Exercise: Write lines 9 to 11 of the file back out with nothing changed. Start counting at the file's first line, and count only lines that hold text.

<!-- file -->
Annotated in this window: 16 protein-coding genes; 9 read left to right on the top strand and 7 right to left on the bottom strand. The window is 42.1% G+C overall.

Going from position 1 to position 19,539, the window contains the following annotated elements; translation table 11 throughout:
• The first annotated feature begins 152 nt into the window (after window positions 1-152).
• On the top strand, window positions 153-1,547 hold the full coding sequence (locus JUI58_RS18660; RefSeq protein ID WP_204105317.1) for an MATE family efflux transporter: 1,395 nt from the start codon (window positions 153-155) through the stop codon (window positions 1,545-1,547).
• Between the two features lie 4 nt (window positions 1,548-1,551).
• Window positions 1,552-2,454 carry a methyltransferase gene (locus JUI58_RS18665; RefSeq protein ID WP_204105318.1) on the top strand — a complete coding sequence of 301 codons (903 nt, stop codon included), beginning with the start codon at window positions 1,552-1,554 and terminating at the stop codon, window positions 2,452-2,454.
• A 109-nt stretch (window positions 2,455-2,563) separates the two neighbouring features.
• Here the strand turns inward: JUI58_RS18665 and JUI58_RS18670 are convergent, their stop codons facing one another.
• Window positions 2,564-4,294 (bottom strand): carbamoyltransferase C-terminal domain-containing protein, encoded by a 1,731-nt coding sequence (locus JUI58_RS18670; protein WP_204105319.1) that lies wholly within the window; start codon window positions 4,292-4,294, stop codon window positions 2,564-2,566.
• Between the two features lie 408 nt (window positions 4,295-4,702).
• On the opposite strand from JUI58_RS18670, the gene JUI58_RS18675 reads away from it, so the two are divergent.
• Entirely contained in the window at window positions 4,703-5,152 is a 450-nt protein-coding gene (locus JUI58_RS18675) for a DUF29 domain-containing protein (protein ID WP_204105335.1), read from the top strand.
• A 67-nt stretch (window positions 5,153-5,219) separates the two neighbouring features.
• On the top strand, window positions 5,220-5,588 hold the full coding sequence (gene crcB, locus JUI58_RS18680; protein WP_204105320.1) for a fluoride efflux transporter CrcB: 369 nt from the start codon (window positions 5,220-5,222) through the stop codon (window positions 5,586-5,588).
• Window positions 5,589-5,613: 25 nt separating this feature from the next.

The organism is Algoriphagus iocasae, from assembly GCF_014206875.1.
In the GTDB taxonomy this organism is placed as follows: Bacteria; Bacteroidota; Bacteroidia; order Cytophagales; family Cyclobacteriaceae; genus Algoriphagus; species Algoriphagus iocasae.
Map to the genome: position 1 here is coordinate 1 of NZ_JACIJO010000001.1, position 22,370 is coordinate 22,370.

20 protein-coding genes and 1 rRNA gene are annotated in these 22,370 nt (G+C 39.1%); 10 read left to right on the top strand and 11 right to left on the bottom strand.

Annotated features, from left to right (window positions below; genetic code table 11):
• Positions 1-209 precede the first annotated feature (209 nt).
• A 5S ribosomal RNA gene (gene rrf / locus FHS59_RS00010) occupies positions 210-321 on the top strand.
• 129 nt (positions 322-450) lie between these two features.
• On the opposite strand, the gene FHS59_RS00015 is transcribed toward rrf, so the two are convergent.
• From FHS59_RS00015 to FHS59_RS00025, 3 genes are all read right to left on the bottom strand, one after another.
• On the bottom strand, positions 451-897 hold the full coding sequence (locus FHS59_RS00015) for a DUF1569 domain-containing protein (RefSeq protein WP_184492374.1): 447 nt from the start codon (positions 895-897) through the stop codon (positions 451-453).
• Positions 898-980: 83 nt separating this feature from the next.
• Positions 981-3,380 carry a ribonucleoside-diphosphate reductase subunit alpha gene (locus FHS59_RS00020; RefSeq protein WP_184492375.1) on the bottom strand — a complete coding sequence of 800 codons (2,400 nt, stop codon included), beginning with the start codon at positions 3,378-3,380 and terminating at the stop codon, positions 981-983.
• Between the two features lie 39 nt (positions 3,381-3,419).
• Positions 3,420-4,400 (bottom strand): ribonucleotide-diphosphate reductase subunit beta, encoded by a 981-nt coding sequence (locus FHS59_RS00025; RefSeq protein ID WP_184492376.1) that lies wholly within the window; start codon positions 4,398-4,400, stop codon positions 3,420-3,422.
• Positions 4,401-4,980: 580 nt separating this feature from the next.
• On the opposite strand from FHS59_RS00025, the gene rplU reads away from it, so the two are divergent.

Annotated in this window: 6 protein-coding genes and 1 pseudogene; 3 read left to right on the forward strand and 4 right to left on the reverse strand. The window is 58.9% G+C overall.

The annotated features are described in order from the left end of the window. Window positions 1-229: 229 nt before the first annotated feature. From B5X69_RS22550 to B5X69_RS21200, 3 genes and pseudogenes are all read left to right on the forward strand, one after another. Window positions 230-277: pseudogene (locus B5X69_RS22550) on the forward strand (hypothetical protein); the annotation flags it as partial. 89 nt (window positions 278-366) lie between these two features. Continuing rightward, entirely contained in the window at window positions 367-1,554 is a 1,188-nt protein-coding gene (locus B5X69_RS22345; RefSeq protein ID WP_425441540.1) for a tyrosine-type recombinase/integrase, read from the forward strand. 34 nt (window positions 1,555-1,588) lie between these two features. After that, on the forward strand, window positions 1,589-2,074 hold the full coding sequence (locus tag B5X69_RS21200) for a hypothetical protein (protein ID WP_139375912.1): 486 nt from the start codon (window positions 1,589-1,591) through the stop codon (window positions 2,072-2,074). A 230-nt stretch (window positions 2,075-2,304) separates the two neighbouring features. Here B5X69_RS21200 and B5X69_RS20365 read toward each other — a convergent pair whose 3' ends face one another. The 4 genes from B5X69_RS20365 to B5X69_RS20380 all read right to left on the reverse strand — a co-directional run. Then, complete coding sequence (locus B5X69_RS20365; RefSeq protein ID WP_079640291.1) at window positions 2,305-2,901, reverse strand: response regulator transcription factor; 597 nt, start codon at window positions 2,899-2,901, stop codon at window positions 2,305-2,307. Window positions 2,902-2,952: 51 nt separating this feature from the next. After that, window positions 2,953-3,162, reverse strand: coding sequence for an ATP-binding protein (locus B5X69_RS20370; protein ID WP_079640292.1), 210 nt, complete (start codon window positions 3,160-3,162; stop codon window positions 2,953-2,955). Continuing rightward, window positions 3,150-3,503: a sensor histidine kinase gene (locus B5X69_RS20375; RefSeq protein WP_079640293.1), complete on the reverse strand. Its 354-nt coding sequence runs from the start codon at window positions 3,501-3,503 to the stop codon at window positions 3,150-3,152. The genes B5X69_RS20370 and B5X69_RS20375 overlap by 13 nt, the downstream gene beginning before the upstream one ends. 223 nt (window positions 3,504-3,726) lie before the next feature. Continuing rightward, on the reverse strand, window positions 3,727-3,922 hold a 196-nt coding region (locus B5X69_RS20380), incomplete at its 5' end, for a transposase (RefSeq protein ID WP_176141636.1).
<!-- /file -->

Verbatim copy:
• Window positions 2,564-4,294 (bottom strand): carbamoyltransferase C-terminal domain-containing protein, encoded by a 1,731-nt coding sequence (locus JUI58_RS18670; protein WP_204105319.1) that lies wholly within the window; start codon window positions 4,292-4,294, stop codon window positions 2,564-2,566.
• Between the two features lie 408 nt (window positions 4,295-4,702).
• On the opposite strand from JUI58_RS18670, the gene JUI58_RS18675 reads away from it, so the two are divergent.